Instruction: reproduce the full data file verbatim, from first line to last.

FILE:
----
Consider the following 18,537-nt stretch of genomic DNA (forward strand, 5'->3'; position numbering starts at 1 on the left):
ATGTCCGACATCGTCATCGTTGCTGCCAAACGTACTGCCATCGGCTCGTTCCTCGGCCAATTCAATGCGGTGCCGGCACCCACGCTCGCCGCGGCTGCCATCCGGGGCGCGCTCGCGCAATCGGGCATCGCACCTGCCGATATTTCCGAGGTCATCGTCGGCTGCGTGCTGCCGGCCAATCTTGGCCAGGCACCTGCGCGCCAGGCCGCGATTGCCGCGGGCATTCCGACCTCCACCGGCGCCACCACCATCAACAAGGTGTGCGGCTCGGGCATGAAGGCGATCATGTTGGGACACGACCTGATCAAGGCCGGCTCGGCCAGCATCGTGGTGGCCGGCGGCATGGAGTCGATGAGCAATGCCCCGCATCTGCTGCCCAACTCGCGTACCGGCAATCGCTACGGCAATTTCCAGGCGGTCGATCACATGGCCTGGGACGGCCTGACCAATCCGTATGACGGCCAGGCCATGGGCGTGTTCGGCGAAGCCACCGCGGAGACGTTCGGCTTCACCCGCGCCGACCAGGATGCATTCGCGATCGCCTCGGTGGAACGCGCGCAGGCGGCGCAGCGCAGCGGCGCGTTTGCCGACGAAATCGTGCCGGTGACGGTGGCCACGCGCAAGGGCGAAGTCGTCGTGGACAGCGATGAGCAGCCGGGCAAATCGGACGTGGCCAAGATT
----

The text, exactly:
Consider the following 18,537-nt stretch of genomic DNA (forward strand, 5'->3'; position numbering starts at 1 on the left):
ATGTCCGACATCGTCATCGTTGCTGCCAAACGTACTGCCATCGGCTCGTTCCTCGGCCAATTCAATGCGGTGCCGGCACCCACGCTCGCCGCGGCTGCCATCCGGGGCGCGCTCGCGCAATCGGGCATCGCACCTGCCGATATTTCCGAGGTCATCGTCGGCTGCGTGCTGCCGGCCAATCTTGGCCAGGCACCTGCGCGCCAGGCCGCGATTGCCGCGGGCATTCCGACCTCCACCGGCGCCACCACCATCAACAAGGTGTGCGGCTCGGGCATGAAGGCGATCATGTTGGGACACGACCTGATCAAGGCCGGCTCGGCCAGCATCGTGGTGGCCGGCGGCATGGAGTCGATGAGCAATGCCCCGCATCTGCTGCCCAACTCGCGTACCGGCAATCGCTACGGCAATTTCCAGGCGGTCGATCACATGGCCTGGGACGGCCTGACCAATCCGTATGACGGCCAGGCCATGGGCGTGTTCGGCGAAGCCACCGCGGAGACGTTCGGCTTCACCCGCGCCGACCAGGATGCATTCGCGATCGCCTCGGTGGAACGCGCGCAGGCGGCGCAGCGCAGCGGCGCGTTTGCCGACGAAATCGTGCCGGTGACGGTGGCCACGCGCAAGGGCGAAGTCGTCGTGGACAGCGATGAGCAGCCGGGCAAATCGGACGTGGCCAAGATT